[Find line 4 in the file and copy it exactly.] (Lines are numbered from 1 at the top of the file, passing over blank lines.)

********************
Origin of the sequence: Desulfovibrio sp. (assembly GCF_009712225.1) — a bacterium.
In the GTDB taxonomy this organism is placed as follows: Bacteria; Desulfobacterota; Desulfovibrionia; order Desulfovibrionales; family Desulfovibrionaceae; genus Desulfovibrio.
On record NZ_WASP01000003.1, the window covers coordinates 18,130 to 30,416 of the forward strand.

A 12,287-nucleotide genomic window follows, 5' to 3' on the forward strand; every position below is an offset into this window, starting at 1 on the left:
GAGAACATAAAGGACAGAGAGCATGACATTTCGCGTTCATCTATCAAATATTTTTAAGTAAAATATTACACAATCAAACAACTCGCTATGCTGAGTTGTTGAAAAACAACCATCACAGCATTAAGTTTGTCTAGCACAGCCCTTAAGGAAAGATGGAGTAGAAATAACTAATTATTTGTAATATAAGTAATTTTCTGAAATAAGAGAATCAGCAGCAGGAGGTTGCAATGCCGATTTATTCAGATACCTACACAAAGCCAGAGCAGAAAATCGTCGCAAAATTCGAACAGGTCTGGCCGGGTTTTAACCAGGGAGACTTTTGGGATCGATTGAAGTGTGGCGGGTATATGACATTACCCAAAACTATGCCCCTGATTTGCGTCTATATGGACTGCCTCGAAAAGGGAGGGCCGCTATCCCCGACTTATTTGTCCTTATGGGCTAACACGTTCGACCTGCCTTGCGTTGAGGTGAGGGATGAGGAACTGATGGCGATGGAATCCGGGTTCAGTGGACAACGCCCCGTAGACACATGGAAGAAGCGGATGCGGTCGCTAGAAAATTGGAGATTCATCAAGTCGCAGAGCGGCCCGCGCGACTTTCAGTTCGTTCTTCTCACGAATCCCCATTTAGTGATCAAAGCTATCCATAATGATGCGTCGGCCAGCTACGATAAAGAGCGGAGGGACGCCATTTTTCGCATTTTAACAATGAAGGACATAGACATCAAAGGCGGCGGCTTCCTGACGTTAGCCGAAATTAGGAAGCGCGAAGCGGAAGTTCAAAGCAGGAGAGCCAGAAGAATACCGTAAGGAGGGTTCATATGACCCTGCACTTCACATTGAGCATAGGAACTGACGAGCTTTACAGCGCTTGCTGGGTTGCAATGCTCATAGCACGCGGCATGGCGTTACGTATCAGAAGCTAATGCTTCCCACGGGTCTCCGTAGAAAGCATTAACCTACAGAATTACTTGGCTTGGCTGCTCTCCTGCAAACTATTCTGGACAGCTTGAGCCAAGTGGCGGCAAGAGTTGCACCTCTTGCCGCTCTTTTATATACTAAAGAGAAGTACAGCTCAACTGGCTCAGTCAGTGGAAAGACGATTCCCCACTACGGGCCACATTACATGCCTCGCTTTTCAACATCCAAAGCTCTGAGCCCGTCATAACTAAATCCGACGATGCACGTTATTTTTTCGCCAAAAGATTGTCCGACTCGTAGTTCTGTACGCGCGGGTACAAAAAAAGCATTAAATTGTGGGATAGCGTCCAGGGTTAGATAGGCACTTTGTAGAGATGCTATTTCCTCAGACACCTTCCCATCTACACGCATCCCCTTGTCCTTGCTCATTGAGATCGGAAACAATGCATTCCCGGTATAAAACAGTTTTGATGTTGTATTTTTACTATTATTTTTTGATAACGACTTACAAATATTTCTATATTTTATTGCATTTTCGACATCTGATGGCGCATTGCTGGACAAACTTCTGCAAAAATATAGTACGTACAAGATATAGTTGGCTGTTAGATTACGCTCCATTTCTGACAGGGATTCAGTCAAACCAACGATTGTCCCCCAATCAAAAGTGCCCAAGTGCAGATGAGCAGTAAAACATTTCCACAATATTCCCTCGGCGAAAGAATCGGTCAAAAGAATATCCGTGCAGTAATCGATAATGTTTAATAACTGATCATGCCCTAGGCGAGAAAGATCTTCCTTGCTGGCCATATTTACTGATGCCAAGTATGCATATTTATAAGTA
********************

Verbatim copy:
A 12,287-nucleotide genomic window follows, 5' to 3' on the forward strand; every position below is an offset into this window, starting at 1 on the left: